President George W. Bush is preparing for a new week of tough political battles with his Democratic opponents amid an atmosphere of mutual hostility and suspicion.

On Tuesday, Democrats will have a politically charged meeting with key Bush ally Attorney General Alberto Gonzales to hear his explanation about the firings of eight federal prosecutors, who they suspect fell victim to a White House-managed purge.

Bush will then receive members of Congress Wednesday to tell them he has no intention of negotiating any deadline for a troop pullout from Iraq as demanded by Democratic lawmakers.

With less than two years left in his term, the beleaguered president has had to contend with a steady stream of bad news and political scandals, particularly now that the Democrats control Congress and appear determined to have their say in domestic and foreign policy.

For the White House, this past week ended with another setback as World Bank President Paul Wolfowitz, one of the architects of the Bush doctrine that paved the way to the 2003 invasion of Iraq, faced calls for his resignation over his handling of a pay raise for his girlfriend.

Another new scandal broke out after revelations that a considerable number of White House emails related to the sacking of the federal prosecutors had somehow disappeared. The emails under the law should have been archived, and officials said they were working to retrieve them.

And, as Bush pursued a war strategy aimed at restoring stability in violence-torn Iraq and security to the Iraqi capital, a bomb ripped through the parliament building located in the most protected sector of Baghdad.

While his Iraq policy has triggered an open conflict with the Democrats, Bush has found in the bombing more proof of extremism at work in Iraq and a new justification for his strategy.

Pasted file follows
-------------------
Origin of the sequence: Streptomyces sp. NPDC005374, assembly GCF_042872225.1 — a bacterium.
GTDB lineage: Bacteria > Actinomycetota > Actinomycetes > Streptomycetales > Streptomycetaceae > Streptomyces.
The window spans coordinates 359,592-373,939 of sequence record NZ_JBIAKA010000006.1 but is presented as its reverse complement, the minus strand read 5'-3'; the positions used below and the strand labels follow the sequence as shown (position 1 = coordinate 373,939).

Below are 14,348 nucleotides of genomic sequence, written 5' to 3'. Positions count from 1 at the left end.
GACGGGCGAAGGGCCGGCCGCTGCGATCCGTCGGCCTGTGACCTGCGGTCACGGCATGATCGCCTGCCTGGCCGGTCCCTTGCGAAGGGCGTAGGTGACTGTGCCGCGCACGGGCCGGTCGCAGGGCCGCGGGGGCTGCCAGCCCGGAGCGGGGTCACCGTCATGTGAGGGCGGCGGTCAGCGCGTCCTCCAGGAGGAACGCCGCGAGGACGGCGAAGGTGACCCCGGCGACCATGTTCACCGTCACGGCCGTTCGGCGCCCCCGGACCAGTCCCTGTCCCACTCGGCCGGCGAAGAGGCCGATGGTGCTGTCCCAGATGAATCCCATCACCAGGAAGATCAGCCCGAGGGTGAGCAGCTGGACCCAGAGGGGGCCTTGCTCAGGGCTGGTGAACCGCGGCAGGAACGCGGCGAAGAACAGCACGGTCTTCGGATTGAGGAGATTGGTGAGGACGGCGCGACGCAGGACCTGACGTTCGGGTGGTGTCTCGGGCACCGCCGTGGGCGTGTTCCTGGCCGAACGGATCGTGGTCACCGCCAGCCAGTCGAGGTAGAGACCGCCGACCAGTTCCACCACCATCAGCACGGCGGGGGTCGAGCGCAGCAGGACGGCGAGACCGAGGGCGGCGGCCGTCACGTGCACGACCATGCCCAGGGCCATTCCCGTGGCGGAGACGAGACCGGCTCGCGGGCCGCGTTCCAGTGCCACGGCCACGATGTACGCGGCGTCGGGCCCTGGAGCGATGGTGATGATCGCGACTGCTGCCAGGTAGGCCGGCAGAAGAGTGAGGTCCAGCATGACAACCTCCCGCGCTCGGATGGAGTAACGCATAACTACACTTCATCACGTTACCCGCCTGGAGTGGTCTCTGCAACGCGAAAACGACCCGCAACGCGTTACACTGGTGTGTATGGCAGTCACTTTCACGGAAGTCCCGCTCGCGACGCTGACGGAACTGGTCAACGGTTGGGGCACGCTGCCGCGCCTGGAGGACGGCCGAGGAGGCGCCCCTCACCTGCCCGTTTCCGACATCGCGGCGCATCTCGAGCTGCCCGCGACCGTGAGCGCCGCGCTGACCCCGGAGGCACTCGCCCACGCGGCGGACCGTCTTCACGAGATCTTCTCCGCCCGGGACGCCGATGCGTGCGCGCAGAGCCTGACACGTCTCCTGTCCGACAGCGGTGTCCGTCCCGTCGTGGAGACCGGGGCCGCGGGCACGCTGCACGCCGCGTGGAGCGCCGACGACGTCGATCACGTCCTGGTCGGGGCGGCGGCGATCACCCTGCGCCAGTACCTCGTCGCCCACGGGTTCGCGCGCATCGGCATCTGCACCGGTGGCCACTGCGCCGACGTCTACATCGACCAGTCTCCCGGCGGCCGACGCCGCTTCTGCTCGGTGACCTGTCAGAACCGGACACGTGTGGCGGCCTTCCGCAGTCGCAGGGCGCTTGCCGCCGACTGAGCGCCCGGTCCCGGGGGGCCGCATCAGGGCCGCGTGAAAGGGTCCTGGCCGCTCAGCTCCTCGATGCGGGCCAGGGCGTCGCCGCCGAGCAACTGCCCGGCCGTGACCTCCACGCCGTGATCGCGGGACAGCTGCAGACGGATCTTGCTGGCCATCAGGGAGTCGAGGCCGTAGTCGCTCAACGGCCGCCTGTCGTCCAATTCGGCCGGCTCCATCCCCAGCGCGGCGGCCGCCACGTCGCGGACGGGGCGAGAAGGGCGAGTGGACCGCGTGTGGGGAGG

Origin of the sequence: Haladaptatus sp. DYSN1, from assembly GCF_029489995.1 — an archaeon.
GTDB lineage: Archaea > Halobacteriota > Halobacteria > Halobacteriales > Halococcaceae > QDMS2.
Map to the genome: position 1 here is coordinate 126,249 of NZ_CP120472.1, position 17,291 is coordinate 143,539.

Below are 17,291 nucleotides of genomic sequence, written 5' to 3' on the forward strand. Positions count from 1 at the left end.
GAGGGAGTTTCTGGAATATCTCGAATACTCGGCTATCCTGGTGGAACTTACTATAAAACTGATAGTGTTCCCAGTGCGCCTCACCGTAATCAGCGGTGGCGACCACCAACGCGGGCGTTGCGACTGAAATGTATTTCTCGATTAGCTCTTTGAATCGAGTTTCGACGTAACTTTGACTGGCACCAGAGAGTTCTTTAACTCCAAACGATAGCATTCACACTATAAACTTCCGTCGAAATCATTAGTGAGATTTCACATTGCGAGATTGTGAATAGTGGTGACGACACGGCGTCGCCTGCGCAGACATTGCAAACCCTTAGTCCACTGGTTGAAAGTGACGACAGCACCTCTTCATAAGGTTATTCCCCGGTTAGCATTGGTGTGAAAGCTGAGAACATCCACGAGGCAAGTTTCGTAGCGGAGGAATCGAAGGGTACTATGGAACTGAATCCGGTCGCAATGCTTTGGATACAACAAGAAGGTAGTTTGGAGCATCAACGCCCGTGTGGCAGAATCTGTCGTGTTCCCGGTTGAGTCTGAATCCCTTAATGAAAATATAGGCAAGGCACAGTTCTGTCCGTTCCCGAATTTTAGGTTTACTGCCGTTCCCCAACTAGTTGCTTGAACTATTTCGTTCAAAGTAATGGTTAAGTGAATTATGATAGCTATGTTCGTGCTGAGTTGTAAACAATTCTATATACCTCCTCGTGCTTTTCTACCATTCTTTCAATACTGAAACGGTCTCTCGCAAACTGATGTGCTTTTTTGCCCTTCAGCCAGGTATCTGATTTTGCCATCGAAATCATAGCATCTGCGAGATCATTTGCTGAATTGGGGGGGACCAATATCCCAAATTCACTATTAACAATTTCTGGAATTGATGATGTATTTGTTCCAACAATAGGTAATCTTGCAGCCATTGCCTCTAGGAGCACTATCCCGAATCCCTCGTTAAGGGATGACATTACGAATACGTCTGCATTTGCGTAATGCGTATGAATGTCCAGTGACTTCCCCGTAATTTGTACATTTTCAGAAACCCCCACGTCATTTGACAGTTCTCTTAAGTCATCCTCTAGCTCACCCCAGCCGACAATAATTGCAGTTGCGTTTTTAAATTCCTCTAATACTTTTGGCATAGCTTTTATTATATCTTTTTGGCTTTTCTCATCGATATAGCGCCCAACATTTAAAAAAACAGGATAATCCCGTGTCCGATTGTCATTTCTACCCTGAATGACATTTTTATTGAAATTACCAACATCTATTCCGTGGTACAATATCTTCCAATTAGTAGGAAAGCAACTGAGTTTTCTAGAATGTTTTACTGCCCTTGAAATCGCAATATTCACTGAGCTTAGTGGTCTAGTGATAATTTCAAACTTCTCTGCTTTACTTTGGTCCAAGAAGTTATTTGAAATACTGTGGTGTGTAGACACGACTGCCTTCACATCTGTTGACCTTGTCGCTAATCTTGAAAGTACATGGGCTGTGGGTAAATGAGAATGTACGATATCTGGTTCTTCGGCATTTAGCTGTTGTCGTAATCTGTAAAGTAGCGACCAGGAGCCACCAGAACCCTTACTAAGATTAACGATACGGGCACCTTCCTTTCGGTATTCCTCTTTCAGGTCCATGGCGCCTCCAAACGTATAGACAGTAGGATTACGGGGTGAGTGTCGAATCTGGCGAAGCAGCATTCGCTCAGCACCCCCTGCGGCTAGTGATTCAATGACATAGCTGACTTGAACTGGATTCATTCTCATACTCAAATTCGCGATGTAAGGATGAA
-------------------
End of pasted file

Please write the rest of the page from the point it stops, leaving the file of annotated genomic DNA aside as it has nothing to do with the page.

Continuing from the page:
The White House has warned that when the president receives members of Congress Wednesday, he will not bargain or try to forge a compromise on funding the war.

Both chambers of Congress have adopted measures funding the war, but imposed deadlines limiting the US combat mission in Iraq to 2008.

Bush has insisted that he will veto any bill with timetables.

But for the first time in weeks, Bush did not explicitly renew his veto threat in his Saturday radio address, though the overall tone was hardly conciliatory.

Meanwhile, Bush saw one of his major arguments used to bludgeon Democrats over war funding melt away.

He has repeatedly said that because of lack of funds, troop deployments in Iraq and Afghanistan risked being extended.

But last week, the Pentagon announced the deployments would be extended from 12 to 15 months, regardless of whether the war budget was adopted or not.

Democrats hesitated before accepting Bush’s invitation to the White House.

They said they will come to listen to his arguments and to insist that he heed the concerns of a majority of Americans who believe the current course in Iraq has failed and must be changed.

On Tuesday, a Senate committee will ask the attorney general tough questions about the role the White House may have played in the firings of eight US attorneys that critics say were driven by political considerations.

Senators were expected to concentrate on the possible role played in the firings by Karl Rove, Bush’s chief political adviser.

The controversy over the firing of prosecutors has indirectly led to the disclosure about the loss of White House e-mails.

Democrats are now asking if some White House officials, beginning with Rove, may have destroyed these documents in order to prevent them from falling in the hands of Congress.


Copyright © 2007 Agence France Presse

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